Most hard paints are ineffective after a haul out. No matter how much you want them to work they are toast. If the paint becomes ineffective due to time in water or a haul out what is the point of having a hard paint under an ablative. It will be as effective as the barrier coat after the first season. It is a total waste of time if you are thinking it will offer any protection if your ablative layers wash away.
In a recent post on a similar topic I said I would consider using a hard paint for the first coat...may I retract that statement? When I did my bottom repair I used only ablatives, and now I am glad I did because what MS states makes total sense.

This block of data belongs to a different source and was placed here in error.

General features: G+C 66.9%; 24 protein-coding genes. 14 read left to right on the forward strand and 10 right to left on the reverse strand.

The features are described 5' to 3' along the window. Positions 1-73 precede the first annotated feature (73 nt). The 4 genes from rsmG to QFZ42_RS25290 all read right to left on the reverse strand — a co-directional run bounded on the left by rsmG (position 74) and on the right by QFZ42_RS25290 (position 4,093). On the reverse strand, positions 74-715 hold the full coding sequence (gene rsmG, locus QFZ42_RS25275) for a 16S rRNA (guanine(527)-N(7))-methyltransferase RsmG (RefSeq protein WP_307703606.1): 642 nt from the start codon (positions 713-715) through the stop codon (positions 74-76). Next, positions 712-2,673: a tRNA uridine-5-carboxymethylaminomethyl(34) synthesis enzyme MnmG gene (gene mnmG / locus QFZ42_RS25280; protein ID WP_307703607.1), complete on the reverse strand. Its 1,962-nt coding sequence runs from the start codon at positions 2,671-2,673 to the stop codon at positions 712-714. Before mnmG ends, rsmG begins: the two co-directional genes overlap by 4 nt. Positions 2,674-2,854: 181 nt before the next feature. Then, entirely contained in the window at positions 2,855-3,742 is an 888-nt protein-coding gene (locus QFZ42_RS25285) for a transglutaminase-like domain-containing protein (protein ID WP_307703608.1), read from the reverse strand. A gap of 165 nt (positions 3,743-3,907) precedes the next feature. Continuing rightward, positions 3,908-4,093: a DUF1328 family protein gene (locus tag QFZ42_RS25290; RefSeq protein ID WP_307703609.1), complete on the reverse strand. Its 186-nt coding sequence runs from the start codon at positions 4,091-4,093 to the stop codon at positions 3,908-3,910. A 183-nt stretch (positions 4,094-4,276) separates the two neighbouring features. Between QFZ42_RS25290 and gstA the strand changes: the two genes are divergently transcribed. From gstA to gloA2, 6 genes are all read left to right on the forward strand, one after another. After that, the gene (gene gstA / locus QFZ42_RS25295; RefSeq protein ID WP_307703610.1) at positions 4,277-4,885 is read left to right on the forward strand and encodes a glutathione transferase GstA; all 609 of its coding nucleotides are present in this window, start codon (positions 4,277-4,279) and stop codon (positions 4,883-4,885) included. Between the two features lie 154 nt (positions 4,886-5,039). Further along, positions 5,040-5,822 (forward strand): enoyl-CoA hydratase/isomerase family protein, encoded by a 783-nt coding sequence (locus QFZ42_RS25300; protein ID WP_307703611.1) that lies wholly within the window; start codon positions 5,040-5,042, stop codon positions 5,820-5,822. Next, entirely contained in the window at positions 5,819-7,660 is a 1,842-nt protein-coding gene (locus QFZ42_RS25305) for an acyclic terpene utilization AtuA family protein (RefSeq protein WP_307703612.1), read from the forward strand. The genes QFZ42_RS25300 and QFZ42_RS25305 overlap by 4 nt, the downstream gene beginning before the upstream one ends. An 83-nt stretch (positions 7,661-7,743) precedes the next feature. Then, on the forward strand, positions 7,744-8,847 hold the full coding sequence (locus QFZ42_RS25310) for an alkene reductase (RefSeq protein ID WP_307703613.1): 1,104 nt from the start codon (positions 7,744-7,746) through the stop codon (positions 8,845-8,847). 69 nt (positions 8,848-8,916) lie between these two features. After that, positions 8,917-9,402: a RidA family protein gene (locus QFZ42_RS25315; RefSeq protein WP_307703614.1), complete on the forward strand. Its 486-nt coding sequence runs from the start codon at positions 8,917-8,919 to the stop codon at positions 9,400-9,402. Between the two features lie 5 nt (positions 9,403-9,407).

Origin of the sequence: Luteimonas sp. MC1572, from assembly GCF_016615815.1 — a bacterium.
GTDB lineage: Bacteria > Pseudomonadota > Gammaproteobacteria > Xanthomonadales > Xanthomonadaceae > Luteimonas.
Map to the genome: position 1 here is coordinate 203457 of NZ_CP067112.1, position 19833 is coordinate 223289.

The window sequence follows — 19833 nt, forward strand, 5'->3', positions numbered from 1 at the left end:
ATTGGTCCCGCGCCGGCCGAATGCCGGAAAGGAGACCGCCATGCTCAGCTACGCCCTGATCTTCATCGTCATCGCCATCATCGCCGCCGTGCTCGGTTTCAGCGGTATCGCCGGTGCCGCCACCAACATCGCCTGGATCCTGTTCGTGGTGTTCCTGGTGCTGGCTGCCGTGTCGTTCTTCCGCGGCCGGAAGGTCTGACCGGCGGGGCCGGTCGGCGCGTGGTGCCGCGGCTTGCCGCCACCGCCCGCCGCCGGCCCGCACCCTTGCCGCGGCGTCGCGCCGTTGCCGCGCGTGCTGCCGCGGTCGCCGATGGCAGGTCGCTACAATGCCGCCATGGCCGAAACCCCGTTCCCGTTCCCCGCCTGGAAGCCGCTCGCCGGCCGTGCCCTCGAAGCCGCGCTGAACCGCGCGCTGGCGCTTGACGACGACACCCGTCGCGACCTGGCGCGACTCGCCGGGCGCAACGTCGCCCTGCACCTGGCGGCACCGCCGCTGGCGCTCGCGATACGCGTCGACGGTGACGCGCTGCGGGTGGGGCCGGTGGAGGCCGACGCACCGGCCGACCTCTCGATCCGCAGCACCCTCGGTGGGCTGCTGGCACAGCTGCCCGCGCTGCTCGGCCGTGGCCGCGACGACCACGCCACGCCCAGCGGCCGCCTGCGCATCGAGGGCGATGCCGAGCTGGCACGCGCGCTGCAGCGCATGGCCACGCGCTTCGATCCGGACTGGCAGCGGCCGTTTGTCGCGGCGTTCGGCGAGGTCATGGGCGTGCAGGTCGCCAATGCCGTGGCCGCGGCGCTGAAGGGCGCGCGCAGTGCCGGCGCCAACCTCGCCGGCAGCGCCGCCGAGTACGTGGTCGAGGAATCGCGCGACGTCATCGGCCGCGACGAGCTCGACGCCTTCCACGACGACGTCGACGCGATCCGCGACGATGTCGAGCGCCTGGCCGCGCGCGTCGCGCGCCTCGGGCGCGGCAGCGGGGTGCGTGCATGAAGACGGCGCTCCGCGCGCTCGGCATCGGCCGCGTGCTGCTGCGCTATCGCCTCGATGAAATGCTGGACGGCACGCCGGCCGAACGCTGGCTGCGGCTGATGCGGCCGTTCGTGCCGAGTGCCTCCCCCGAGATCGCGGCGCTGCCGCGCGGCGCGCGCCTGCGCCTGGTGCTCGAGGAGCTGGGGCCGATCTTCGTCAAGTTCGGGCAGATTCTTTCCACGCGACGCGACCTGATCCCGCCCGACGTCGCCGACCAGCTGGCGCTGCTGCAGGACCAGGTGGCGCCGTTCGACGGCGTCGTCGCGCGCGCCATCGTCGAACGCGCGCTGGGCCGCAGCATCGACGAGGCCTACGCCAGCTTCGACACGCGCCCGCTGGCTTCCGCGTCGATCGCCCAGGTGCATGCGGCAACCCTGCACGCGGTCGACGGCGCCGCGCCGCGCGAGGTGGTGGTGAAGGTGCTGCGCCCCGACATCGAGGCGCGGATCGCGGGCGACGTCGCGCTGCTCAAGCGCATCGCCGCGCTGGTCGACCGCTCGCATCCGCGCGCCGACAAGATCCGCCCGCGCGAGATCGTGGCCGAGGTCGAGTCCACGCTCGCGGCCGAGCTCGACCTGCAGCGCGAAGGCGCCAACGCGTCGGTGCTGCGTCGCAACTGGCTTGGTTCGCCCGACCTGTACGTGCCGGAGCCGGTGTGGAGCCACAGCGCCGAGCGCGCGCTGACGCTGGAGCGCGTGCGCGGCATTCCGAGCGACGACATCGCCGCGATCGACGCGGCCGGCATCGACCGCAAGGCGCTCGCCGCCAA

Below shows two coats of black ablative over the barrier coat, followed by one coat of blue ablative:
For the record, I spent the better part of a day sanding my hull using many 60 grit sanding disks after the blasting job was done. Maybe he didn't do as good as job as he should have blasting the hull? Maybe it was because there was years of hard paint build up, the boat is a 1982?
Dunno know, but the blasting did take off most of it (99%) and there was a lot to remove. I wanted to be sure, so I sanded till all I saw was pure white gel coat. So, three years now with the boat being stored in the water year round and I have found zero signs of blistering, voids, etc.
Here is what it looked like after he was done (yes, those a hundreds of tiny blisters about the size of a baby pea):